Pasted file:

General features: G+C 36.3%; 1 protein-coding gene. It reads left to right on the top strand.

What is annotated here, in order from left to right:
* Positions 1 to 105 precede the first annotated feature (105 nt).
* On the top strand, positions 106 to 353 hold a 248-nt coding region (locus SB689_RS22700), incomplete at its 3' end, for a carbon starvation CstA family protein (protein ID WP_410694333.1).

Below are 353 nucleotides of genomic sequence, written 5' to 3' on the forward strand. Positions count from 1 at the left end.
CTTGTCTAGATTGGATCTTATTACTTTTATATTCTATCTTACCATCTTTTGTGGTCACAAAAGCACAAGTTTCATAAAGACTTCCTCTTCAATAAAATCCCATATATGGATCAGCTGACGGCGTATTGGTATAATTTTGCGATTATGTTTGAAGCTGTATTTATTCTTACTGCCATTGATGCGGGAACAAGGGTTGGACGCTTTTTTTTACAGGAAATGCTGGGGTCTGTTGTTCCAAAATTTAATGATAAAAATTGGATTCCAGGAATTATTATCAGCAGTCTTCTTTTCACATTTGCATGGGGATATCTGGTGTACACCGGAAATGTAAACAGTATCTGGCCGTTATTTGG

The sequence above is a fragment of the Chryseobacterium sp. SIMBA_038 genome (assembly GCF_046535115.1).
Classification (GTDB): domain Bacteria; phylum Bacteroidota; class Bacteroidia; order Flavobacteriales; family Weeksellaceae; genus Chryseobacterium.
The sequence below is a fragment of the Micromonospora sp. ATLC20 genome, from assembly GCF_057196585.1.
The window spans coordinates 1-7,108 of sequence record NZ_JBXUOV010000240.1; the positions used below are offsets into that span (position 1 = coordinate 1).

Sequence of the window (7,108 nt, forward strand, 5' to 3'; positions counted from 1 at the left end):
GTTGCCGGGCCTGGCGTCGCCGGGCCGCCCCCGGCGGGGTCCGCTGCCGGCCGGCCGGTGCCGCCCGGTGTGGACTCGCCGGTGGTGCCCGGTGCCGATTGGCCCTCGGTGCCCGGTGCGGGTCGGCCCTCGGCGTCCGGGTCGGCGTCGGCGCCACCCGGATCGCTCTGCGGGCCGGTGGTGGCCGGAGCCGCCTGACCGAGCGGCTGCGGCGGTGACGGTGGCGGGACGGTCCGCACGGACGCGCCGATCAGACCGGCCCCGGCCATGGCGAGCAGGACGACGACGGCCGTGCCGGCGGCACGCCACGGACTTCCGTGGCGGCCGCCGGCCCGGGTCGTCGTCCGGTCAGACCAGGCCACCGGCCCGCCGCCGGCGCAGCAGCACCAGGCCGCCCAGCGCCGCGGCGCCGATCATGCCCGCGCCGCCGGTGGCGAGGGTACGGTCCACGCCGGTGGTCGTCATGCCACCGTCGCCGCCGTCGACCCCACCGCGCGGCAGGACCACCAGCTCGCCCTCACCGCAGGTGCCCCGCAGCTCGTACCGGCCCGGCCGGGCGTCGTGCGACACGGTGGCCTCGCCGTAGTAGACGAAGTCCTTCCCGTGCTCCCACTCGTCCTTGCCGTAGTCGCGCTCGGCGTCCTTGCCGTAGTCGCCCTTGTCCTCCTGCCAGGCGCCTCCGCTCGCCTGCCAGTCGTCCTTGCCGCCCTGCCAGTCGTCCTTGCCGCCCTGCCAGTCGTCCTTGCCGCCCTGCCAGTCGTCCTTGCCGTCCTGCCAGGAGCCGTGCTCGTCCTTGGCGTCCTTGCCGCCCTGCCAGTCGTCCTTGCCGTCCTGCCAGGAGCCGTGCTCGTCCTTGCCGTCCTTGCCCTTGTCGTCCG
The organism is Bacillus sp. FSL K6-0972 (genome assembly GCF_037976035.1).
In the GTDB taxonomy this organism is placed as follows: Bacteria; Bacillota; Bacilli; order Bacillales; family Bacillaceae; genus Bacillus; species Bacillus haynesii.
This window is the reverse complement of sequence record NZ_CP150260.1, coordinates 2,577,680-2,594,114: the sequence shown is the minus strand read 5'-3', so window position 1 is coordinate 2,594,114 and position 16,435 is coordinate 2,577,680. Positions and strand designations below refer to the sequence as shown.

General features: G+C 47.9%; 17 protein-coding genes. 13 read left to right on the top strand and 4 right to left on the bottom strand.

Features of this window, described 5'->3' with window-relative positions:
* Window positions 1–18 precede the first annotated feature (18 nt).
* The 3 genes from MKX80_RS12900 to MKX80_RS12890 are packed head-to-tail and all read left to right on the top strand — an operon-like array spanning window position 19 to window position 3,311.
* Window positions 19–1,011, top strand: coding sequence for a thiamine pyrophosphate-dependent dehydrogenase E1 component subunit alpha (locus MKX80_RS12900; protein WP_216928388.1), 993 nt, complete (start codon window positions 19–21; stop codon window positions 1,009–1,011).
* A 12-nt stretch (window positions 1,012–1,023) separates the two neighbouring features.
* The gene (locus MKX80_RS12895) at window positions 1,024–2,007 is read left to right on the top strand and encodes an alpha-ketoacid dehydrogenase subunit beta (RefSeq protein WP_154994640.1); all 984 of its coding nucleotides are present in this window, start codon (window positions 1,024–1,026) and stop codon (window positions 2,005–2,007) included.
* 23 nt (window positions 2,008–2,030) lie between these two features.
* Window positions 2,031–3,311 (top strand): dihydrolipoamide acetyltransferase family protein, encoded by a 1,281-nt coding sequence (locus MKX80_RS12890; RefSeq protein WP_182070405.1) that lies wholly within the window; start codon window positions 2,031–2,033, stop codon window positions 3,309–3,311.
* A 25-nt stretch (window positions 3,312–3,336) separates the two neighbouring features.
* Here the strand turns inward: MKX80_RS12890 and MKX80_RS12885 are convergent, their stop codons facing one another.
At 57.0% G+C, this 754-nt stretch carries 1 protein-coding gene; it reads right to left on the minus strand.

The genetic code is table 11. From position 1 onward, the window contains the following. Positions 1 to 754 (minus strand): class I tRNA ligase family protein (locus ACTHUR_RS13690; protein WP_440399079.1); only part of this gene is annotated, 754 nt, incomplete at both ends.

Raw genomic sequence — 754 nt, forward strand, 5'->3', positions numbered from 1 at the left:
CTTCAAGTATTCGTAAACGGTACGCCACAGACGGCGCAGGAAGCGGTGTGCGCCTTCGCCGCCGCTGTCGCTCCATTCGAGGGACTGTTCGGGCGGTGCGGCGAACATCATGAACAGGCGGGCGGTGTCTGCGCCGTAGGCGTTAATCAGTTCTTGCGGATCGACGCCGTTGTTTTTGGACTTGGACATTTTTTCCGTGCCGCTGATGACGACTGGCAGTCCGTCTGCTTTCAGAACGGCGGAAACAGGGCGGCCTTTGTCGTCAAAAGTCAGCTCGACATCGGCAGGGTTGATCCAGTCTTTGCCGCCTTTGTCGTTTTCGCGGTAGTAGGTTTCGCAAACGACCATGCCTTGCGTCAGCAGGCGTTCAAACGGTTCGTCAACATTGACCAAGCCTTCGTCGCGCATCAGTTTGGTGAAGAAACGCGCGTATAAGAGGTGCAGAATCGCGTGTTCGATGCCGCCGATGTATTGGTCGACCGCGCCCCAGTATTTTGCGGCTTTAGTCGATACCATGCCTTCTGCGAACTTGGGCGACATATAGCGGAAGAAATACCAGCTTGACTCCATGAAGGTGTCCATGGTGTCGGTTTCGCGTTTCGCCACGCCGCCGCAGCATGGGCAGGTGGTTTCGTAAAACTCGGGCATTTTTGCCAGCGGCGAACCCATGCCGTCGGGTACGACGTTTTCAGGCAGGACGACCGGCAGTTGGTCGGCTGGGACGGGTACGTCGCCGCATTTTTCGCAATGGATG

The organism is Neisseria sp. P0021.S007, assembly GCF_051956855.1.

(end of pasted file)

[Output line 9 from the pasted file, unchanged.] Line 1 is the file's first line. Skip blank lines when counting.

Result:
The sequence below is a fragment of the Micromonospora sp. ATLC20 genome, from assembly GCF_057196585.1.